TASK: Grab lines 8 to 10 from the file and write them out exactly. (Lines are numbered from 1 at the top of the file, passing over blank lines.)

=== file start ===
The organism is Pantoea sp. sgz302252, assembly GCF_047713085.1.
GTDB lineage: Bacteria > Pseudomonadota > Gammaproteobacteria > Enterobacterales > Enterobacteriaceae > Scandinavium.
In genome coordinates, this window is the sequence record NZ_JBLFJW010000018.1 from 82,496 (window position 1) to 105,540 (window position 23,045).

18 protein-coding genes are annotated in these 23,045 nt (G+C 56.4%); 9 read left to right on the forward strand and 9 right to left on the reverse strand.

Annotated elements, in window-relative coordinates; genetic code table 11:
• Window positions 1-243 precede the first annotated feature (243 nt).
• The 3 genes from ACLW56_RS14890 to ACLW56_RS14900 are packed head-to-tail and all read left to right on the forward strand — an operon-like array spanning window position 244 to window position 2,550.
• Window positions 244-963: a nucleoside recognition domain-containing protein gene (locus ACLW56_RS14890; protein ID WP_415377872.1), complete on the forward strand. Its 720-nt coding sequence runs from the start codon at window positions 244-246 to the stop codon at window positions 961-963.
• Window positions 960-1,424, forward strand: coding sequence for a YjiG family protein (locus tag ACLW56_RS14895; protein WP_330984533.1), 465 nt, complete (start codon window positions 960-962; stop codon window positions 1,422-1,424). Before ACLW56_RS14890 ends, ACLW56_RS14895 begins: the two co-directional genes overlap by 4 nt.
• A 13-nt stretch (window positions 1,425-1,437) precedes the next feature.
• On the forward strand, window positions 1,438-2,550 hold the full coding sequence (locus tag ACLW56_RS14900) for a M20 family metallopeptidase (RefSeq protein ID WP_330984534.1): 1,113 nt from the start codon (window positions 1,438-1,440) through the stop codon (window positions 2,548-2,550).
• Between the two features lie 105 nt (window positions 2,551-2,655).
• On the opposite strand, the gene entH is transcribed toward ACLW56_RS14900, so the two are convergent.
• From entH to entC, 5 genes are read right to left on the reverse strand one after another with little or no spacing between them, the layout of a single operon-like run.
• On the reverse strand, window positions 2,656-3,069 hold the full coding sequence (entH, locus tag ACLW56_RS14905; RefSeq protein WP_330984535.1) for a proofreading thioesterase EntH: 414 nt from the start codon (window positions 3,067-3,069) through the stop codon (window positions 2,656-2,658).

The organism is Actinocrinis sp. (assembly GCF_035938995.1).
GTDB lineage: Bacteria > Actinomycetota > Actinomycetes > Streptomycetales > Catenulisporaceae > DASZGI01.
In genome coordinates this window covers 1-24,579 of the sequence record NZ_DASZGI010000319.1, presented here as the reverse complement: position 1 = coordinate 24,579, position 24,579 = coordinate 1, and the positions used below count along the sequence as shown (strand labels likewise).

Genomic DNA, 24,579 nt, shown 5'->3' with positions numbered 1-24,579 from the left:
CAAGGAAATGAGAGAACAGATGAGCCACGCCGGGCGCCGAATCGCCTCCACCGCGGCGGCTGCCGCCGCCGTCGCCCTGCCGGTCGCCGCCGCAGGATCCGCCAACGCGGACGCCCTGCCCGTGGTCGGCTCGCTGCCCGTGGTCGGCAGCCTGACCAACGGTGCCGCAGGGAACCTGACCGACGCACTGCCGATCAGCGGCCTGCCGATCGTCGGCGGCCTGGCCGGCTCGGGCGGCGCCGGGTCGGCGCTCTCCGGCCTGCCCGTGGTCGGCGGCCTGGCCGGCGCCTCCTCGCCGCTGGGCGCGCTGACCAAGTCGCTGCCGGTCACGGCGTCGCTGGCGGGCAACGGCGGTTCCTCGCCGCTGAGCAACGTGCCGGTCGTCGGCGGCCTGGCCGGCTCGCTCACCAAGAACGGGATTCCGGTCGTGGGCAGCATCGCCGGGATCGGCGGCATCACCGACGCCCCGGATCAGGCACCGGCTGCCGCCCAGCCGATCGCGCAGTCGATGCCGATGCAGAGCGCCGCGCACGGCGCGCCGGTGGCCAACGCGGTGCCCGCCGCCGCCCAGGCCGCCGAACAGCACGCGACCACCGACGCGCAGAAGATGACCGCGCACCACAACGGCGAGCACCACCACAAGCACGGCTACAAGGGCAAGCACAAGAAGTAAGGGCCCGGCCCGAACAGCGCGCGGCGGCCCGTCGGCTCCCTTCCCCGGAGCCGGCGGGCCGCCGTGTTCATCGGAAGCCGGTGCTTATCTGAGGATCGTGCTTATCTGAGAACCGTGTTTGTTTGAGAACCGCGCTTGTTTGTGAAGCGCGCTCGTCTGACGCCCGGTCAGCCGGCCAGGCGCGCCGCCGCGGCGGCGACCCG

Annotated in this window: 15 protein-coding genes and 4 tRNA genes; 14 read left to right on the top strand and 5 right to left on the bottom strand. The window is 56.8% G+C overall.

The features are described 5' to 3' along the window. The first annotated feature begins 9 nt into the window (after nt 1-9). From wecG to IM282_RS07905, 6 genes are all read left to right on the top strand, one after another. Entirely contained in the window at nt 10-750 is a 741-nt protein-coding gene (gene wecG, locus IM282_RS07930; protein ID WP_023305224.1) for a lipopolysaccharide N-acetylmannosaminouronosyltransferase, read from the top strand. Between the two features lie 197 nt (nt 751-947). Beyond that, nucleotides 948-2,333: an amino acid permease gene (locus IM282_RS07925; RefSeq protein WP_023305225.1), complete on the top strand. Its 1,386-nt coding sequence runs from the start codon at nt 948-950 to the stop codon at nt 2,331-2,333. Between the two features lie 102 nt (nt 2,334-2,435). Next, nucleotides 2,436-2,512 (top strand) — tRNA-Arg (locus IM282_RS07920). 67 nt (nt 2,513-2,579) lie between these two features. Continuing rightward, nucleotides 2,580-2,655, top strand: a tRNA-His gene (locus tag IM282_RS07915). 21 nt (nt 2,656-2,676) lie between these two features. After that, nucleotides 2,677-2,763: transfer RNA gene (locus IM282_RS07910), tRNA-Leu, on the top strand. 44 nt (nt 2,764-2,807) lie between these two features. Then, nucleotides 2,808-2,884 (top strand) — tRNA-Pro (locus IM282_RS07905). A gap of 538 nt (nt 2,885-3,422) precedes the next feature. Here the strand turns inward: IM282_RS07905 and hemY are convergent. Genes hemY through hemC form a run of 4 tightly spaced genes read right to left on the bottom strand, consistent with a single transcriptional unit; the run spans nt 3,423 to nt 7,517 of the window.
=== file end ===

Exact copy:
• Window positions 244-963: a nucleoside recognition domain-containing protein gene (locus ACLW56_RS14890; protein ID WP_415377872.1), complete on the forward strand. Its 720-nt coding sequence runs from the start codon at window positions 244-246 to the stop codon at window positions 961-963.
• Window positions 960-1,424, forward strand: coding sequence for a YjiG family protein (locus tag ACLW56_RS14895; protein WP_330984533.1), 465 nt, complete (start codon window positions 960-962; stop codon window positions 1,422-1,424). Before ACLW56_RS14890 ends, ACLW56_RS14895 begins: the two co-directional genes overlap by 4 nt.
• A 13-nt stretch (window positions 1,425-1,437) precedes the next feature.